<$BlogRSDUrl$>

Tuesday, September 13, 2005

so much stays unknown 'til the time has come 

So. Hm. How was your summer? Nice? Really? Great.

Wanna hear about mine?

After 26 years, 7 months, and 20 days, I heard my calling. It wasn't quite as dramatic as the parting of the Red Sea or the Burning Bushes, but pretty close. It was like having my own personal earthquake.

And it's so not what you think.

It took me a little while to accept the idea myself, because it's something I never seriously considered before, and truthfully, would have actively rejected it if I had. I would have found it repellent. And maybe after some time in this career, I will move on to the next thing that presents itself, the next work that I will have to grow into. Okay. (I recently found out that my daughter's teacher is 51 and on his fourth or fifth career. He said he was glad he waited this long because he's so much more patient and mellow now. That's awesome.)

So I'm going to be a paramedic.

And it feels really really super-right, for a lot of weird reasons, like I like really finite tasks (which I like about waitressing, too-when people leave, they're gone.) and I like puzzles, and it seems that each patient would be a kind of puzzle. Plus you may have noticed that I have a tiny rebellious streak, as well as a Marty McFly chicken complex. Not to mention I have more than a passing familiarity with bodily fluids--did I ever tell you about the time a baby Alice woke me up, at 5:30 am, on Mother's Day, by vomiting on my head? When I was seven months pregnant? I had to have told you that story. (P.S.--Teddy potty trained this week. After !7! years of continuous and sometimes double diapers, Thank You Jesus, I am FREE!)And I hate working in an office. I hate a daily routine that is always the same. And I'm so seriously ready to just go out there and kick a little ass. If I can't replace childrearing with a job for the next two years, then I have to have a plan, or they're going to have to call the paramedics on me.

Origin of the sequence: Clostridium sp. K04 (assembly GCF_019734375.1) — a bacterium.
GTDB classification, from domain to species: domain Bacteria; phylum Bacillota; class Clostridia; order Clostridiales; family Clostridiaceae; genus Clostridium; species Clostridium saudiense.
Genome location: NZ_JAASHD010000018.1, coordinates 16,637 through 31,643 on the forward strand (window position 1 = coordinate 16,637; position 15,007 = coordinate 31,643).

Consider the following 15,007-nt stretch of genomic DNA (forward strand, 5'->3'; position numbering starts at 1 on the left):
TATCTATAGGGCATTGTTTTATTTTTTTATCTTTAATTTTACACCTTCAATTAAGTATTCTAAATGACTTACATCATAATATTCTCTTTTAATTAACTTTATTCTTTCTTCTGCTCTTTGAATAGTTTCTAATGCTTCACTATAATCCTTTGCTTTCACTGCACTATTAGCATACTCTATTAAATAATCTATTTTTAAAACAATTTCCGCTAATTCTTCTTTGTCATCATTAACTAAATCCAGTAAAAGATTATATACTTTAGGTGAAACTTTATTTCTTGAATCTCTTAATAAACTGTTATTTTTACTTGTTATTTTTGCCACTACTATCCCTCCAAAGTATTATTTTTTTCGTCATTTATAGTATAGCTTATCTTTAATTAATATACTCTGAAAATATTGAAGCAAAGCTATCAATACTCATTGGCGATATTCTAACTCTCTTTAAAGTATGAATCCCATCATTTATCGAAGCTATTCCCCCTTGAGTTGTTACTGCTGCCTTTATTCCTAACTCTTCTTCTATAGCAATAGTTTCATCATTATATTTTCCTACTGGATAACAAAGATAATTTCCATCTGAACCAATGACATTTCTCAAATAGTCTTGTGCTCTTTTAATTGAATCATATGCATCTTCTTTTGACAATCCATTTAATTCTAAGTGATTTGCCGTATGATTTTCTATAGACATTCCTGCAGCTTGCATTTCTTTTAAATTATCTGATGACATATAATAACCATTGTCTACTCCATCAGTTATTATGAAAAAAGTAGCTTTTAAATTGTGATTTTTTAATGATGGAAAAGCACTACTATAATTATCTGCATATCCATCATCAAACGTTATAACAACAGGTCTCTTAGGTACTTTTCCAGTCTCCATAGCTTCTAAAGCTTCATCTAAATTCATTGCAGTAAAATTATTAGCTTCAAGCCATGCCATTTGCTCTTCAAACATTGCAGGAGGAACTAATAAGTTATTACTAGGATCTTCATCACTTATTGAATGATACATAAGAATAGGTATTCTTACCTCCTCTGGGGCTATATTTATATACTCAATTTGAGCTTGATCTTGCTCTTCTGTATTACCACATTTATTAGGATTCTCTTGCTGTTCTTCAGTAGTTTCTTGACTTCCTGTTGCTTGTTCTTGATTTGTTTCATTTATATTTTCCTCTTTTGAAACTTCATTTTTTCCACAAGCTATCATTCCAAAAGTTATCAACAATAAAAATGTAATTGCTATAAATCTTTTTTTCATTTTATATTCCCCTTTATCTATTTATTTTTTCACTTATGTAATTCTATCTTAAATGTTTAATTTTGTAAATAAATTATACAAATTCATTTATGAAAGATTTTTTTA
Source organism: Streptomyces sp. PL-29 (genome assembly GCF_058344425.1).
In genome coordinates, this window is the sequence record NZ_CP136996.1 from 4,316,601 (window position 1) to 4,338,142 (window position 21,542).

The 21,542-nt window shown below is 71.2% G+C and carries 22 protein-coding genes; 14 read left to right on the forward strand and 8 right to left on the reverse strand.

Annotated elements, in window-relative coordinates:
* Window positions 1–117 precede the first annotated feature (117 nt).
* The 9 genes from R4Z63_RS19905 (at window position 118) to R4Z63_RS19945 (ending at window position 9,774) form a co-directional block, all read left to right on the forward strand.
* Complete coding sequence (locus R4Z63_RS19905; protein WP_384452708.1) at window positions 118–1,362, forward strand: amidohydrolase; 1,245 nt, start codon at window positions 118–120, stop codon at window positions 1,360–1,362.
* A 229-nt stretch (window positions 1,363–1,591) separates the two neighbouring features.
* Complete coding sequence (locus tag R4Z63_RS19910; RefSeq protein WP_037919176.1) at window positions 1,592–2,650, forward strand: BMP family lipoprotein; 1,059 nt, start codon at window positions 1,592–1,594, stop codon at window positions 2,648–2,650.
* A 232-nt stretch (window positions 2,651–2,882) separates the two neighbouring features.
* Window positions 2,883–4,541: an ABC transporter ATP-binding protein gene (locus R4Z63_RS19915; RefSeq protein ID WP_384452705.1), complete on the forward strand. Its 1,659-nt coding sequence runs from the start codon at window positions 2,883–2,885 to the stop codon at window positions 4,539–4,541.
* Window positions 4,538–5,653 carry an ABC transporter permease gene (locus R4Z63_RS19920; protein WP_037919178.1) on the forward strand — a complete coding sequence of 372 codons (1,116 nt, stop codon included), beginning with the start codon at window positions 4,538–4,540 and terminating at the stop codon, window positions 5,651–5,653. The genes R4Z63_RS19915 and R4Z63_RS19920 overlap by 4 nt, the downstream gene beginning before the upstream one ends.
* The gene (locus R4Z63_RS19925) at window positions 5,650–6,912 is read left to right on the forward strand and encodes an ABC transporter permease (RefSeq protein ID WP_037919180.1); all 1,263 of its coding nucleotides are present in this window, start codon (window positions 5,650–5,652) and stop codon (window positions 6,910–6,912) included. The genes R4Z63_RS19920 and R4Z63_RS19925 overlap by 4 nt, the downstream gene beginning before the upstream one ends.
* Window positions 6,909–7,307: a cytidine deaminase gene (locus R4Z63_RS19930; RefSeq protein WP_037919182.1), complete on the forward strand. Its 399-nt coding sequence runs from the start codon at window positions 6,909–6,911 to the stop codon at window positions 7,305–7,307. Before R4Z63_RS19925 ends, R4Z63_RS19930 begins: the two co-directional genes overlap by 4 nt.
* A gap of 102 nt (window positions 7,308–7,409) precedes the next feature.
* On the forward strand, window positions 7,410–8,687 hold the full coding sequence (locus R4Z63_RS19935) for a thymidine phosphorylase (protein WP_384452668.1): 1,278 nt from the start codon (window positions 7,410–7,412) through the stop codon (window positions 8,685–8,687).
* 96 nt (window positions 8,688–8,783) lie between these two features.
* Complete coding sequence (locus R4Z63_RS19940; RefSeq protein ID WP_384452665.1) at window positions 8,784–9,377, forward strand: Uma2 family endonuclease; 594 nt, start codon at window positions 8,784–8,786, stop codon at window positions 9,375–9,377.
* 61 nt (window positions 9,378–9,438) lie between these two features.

But I kind of figured it out under the surface over the past two weeks because of the hurricane, because that was the job I was pissed off I couldn't do to help. (Now, there are a few jobs I'm a little pissed off I can't do, like apparently I can't even donate blood because I was an Army brat. Bananas.)

Oh, I am scared as hell, which I guess is a pretty strong reason why I should do it. And frankly, I have little-to-minus interest in becoming a doctor or a nurse or a therapist. The healing arts have never really pulled me. But there is something about being a paramedic--and believe you me, I have run into more than my share in the marketplace, you could say--that is in essence, I think, a lot like waitressing. Clearly the level of service is higher, but it's like an impersonal personal job, where you are most successful when you treat someone as you wish to be treated.

I'm also really looking forward to it, too, though, and the synchronicity abounds. Pman nearly wrecked the car when we heard the radio ad for a Kathy Bates T.V. show called "Ambulance Girl." People's reactions are interestingly enough, all across the board. My mom, my goddamn mom, said the most astonishing thing, she said, "It's about damn time." Of course I don't know what in the hell that means, it couldn't have been more odd and surprising if it was the dog that said it.

I don't even know where to end this for now. I guess I will keep you posted, because next I have to wade through the community college quagmire and get up to date on my CPR certifications. I find my overall experiences with CPR to be sort of meh. So we'll see if my newfound enthusiasm makes the subject more interesting to me.

I just thought about something. No matter how surprised (or not) you are, out there, somewhere, my high school health teacher is going to be really surprised

Thursday, September 08, 2005

Okay, Denver Knitters, it's time to get in gear. There are three hundred hurricane families at Lowry, and 700-1000 more coming soon. According to my sources, they are bored out of their minds, no jobs to go to, nothing to occupy the teenagers, so let's share our skills.

Any Denver Knitters who want to work with me to start a knitting group or collect donations of supplies, email me directly. Maybe knitting isn't the single most productive thing we can do right now, but in conjunction with all the other relief efforts, maybe we can help raise peoples' spirits.

Let's really welcome these people to our city. And don't forget to give blood!